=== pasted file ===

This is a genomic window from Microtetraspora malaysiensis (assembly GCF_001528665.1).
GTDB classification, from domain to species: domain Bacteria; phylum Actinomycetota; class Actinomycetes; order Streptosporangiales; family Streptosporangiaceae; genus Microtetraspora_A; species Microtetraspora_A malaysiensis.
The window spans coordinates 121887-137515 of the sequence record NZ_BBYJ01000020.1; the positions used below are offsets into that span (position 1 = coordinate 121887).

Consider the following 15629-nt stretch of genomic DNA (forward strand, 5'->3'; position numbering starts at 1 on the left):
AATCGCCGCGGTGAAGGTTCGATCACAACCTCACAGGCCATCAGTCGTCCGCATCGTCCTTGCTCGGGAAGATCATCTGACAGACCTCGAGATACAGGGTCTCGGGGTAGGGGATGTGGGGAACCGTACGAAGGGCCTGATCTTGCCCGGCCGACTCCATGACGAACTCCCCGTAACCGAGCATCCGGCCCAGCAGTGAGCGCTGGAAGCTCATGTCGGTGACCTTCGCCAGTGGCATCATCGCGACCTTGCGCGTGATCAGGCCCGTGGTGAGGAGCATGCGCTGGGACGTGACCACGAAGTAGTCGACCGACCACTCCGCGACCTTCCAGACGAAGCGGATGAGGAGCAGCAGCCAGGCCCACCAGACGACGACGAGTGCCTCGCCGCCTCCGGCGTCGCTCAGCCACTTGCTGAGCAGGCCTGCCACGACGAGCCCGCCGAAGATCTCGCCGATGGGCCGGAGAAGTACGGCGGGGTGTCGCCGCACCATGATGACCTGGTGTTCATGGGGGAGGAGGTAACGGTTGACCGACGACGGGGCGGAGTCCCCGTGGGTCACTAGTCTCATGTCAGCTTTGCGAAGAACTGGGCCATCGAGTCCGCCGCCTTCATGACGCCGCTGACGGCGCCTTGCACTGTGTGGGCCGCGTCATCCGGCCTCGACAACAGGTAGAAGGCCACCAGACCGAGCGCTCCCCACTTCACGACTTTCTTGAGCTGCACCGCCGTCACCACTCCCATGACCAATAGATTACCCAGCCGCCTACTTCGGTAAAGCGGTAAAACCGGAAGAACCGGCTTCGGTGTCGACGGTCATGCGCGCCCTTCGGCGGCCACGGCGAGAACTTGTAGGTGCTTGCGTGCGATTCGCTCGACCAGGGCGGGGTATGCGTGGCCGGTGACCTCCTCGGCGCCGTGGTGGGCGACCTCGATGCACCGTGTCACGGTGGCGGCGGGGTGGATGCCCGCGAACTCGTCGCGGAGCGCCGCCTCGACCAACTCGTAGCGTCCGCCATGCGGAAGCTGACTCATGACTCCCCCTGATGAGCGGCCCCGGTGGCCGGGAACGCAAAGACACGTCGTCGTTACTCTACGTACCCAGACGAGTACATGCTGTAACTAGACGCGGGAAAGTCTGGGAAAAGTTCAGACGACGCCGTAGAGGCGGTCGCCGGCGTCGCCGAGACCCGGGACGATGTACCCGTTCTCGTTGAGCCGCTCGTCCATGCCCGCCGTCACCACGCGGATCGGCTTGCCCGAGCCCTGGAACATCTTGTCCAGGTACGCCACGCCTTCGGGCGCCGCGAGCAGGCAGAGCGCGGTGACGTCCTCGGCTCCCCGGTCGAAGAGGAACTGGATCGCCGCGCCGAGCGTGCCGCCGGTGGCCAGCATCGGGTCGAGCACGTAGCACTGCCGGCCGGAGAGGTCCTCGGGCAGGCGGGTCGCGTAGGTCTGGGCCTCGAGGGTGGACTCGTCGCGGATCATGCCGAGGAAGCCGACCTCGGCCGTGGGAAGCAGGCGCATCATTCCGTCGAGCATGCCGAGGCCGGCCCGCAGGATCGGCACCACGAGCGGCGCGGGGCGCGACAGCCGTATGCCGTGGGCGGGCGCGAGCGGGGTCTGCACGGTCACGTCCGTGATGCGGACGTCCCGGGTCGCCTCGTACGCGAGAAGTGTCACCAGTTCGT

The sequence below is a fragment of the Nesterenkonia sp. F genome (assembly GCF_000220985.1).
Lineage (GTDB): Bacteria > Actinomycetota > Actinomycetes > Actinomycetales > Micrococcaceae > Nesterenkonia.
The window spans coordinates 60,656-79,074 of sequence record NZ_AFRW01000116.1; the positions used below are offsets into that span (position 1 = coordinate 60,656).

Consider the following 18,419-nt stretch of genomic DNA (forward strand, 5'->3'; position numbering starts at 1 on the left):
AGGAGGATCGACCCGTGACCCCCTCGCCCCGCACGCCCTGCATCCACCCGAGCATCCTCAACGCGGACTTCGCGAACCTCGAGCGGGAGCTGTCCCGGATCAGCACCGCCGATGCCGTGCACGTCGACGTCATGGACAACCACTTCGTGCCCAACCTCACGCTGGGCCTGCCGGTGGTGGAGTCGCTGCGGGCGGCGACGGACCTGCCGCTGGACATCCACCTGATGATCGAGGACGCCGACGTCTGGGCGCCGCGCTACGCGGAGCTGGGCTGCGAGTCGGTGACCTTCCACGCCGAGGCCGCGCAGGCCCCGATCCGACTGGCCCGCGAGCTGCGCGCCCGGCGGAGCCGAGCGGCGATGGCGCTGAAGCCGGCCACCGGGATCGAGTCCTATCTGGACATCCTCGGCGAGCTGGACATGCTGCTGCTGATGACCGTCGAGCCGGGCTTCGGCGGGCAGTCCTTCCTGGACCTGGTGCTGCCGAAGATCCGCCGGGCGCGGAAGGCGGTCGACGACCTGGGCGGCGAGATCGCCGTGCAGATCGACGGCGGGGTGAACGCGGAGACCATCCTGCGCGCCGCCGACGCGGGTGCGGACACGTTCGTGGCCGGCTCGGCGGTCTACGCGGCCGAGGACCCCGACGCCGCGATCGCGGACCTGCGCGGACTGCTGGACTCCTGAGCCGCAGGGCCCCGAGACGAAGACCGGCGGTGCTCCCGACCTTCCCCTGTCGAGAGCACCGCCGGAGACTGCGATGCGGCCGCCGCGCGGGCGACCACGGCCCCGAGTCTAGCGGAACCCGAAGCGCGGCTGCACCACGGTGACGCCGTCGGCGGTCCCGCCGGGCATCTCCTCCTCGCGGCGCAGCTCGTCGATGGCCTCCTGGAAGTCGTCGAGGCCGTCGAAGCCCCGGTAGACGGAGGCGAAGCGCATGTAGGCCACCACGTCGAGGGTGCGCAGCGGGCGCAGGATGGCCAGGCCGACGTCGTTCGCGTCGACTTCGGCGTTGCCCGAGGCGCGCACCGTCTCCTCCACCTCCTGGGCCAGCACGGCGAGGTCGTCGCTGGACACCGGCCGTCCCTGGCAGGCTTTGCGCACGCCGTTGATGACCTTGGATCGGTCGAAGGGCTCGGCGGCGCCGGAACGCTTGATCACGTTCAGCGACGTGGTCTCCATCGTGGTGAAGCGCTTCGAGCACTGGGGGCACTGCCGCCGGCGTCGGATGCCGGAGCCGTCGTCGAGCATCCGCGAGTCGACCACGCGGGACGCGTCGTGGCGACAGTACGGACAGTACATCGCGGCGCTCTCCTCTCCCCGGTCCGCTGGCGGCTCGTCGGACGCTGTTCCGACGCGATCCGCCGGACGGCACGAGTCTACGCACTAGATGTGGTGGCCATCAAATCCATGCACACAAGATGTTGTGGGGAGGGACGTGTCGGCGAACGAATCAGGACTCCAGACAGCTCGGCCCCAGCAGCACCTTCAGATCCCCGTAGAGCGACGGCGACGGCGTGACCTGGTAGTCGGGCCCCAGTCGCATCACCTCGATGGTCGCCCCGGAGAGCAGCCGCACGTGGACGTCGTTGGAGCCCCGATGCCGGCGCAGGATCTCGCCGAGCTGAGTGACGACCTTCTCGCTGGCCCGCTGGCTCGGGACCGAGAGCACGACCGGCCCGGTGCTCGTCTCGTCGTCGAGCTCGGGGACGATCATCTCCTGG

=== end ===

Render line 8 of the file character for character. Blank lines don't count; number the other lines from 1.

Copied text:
The window spans coordinates 60,656-79,074 of sequence record NZ_AFRW01000116.1; the positions used below are offsets into that span (position 1 = coordinate 60,656).